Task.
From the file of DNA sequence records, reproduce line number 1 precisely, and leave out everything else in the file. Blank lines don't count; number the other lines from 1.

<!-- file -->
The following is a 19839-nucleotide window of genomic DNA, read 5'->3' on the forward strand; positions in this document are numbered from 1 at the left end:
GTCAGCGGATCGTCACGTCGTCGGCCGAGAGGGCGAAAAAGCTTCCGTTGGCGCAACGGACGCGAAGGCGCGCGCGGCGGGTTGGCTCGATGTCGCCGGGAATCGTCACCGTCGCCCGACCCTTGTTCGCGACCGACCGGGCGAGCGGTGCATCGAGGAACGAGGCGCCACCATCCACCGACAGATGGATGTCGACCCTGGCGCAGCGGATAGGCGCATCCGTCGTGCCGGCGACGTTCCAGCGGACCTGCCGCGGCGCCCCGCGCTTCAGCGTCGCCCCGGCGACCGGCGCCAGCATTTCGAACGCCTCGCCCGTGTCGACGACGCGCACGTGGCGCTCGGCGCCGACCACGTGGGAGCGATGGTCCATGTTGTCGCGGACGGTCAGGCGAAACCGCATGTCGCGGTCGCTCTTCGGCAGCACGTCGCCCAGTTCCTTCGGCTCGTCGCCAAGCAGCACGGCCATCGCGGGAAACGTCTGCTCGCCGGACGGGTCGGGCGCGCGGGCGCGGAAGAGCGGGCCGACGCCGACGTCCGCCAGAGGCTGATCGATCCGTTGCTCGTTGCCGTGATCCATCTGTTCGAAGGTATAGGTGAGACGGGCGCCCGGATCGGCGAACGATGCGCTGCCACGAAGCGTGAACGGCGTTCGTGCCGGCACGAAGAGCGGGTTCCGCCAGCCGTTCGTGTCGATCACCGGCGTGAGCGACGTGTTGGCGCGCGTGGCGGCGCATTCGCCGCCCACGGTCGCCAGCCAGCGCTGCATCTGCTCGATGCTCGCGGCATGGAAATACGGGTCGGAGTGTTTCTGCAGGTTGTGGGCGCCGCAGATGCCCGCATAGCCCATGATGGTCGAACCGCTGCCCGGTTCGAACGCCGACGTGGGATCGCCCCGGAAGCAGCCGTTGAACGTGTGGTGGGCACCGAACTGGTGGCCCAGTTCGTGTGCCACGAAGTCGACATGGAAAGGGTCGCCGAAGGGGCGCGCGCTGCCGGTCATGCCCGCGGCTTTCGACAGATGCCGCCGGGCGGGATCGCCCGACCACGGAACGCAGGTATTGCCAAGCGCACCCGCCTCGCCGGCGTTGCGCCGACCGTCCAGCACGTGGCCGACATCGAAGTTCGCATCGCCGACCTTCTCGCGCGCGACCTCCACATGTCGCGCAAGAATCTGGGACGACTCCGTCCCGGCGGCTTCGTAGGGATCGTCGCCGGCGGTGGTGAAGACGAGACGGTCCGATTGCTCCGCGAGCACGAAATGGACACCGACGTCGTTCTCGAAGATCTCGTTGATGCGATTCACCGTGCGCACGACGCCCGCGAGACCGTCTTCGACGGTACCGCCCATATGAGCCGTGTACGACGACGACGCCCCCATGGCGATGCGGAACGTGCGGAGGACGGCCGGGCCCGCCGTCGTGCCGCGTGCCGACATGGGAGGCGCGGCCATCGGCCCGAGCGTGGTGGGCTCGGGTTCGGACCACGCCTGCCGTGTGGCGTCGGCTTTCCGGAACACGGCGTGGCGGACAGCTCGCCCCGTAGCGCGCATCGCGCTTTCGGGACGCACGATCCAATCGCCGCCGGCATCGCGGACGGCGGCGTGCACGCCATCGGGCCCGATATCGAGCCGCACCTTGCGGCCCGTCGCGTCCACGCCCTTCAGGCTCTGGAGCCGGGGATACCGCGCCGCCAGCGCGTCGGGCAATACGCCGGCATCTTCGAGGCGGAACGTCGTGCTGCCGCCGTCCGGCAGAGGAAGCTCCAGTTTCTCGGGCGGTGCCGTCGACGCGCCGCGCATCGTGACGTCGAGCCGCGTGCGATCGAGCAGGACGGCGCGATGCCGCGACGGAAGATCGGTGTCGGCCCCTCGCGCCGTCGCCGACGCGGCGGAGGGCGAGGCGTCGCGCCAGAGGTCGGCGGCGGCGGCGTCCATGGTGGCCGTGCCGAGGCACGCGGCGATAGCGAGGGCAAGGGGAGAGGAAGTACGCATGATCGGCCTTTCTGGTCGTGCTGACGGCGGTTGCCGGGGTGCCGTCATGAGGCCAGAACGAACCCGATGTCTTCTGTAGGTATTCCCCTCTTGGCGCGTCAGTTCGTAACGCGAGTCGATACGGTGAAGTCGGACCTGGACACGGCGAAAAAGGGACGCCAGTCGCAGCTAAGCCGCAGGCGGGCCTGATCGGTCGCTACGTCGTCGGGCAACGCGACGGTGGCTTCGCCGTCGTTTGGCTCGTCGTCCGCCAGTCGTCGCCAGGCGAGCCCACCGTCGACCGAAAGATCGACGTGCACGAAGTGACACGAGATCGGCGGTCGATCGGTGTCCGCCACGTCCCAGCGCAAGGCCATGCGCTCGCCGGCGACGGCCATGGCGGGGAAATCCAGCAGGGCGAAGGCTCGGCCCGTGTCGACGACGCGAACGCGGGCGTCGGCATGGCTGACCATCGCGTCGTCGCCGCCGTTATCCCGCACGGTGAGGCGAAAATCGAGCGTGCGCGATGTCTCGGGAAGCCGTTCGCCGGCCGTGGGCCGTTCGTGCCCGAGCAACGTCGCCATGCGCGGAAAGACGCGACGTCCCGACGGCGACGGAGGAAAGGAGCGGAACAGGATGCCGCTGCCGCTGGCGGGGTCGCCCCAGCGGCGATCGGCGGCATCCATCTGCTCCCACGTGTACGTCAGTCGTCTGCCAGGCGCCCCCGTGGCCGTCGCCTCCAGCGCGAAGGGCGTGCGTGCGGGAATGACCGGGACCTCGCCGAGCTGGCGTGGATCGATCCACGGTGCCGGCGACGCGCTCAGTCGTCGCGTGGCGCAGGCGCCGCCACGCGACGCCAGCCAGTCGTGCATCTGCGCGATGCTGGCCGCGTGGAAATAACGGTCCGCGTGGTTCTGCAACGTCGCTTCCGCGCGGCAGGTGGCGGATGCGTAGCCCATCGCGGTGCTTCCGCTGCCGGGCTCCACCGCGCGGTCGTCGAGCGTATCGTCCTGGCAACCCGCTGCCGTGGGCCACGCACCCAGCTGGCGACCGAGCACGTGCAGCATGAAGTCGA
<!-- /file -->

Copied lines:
The following is a 19839-nucleotide window of genomic DNA, read 5'->3' on the forward strand; positions in this document are numbered from 1 at the left end: